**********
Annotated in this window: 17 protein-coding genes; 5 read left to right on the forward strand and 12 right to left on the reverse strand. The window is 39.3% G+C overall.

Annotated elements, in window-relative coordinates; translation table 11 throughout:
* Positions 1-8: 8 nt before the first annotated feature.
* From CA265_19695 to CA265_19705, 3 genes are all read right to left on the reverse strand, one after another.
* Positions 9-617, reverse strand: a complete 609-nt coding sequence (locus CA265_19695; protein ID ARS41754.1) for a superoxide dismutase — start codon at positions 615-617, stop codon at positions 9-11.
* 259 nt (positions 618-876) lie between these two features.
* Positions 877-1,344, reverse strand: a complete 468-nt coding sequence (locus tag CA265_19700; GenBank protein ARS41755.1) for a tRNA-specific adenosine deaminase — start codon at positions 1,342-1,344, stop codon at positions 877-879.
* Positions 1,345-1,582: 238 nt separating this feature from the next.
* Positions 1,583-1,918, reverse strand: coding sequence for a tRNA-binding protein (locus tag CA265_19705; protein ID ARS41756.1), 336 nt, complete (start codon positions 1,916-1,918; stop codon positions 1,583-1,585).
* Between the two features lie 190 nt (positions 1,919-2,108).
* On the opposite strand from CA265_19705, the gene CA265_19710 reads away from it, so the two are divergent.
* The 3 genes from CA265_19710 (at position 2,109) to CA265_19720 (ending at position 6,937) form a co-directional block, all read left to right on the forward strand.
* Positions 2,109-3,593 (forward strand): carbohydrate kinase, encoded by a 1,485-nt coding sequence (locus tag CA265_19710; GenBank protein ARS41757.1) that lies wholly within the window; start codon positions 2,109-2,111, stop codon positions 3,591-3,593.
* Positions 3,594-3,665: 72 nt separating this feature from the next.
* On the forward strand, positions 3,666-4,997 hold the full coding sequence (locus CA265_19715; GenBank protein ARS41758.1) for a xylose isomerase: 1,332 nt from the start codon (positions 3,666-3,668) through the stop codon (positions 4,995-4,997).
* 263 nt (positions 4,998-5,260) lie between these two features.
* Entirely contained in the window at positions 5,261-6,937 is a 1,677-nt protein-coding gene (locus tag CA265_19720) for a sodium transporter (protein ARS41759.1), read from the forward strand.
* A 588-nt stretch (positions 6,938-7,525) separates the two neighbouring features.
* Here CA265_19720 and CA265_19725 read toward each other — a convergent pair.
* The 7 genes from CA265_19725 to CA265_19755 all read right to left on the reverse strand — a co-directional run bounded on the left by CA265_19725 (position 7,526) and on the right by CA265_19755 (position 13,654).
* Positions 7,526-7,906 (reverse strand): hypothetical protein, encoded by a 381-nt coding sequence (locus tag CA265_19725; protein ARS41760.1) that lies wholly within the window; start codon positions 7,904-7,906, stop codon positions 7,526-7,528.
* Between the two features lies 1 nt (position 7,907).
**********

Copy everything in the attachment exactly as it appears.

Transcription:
Annotated in this window: 17 protein-coding genes; 5 read left to right on the forward strand and 12 right to left on the reverse strand. The window is 39.3% G+C overall.

Annotated elements, in window-relative coordinates; translation table 11 throughout:
* Positions 1-8: 8 nt before the first annotated feature.
* From CA265_19695 to CA265_19705, 3 genes are all read right to left on the reverse strand, one after another.
* Positions 9-617, reverse strand: a complete 609-nt coding sequence (locus CA265_19695; protein ID ARS41754.1) for a superoxide dismutase — start codon at positions 615-617, stop codon at positions 9-11.
* 259 nt (positions 618-876) lie between these two features.
* Positions 877-1,344, reverse strand: a complete 468-nt coding sequence (locus tag CA265_19700; GenBank protein ARS41755.1) for a tRNA-specific adenosine deaminase — start codon at positions 1,342-1,344, stop codon at positions 877-879.
* Positions 1,345-1,582: 238 nt separating this feature from the next.
* Positions 1,583-1,918, reverse strand: coding sequence for a tRNA-binding protein (locus tag CA265_19705; protein ID ARS41756.1), 336 nt, complete (start codon positions 1,916-1,918; stop codon positions 1,583-1,585).
* Between the two features lie 190 nt (positions 1,919-2,108).
* On the opposite strand from CA265_19705, the gene CA265_19710 reads away from it, so the two are divergent.
* The 3 genes from CA265_19710 (at position 2,109) to CA265_19720 (ending at position 6,937) form a co-directional block, all read left to right on the forward strand.
* Positions 2,109-3,593 (forward strand): carbohydrate kinase, encoded by a 1,485-nt coding sequence (locus tag CA265_19710; GenBank protein ARS41757.1) that lies wholly within the window; start codon positions 2,109-2,111, stop codon positions 3,591-3,593.
* Positions 3,594-3,665: 72 nt separating this feature from the next.
* On the forward strand, positions 3,666-4,997 hold the full coding sequence (locus CA265_19715; GenBank protein ARS41758.1) for a xylose isomerase: 1,332 nt from the start codon (positions 3,666-3,668) through the stop codon (positions 4,995-4,997).
* 263 nt (positions 4,998-5,260) lie between these two features.
* Entirely contained in the window at positions 5,261-6,937 is a 1,677-nt protein-coding gene (locus tag CA265_19720) for a sodium transporter (protein ARS41759.1), read from the forward strand.
* A 588-nt stretch (positions 6,938-7,525) separates the two neighbouring features.
* Here CA265_19720 and CA265_19725 read toward each other — a convergent pair.
* The 7 genes from CA265_19725 to CA265_19755 all read right to left on the reverse strand — a co-directional run bounded on the left by CA265_19725 (position 7,526) and on the right by CA265_19755 (position 13,654).
* Positions 7,526-7,906 (reverse strand): hypothetical protein, encoded by a 381-nt coding sequence (locus tag CA265_19725; protein ARS41760.1) that lies wholly within the window; start codon positions 7,904-7,906, stop codon positions 7,526-7,528.
* Between the two features lies 1 nt (position 7,907).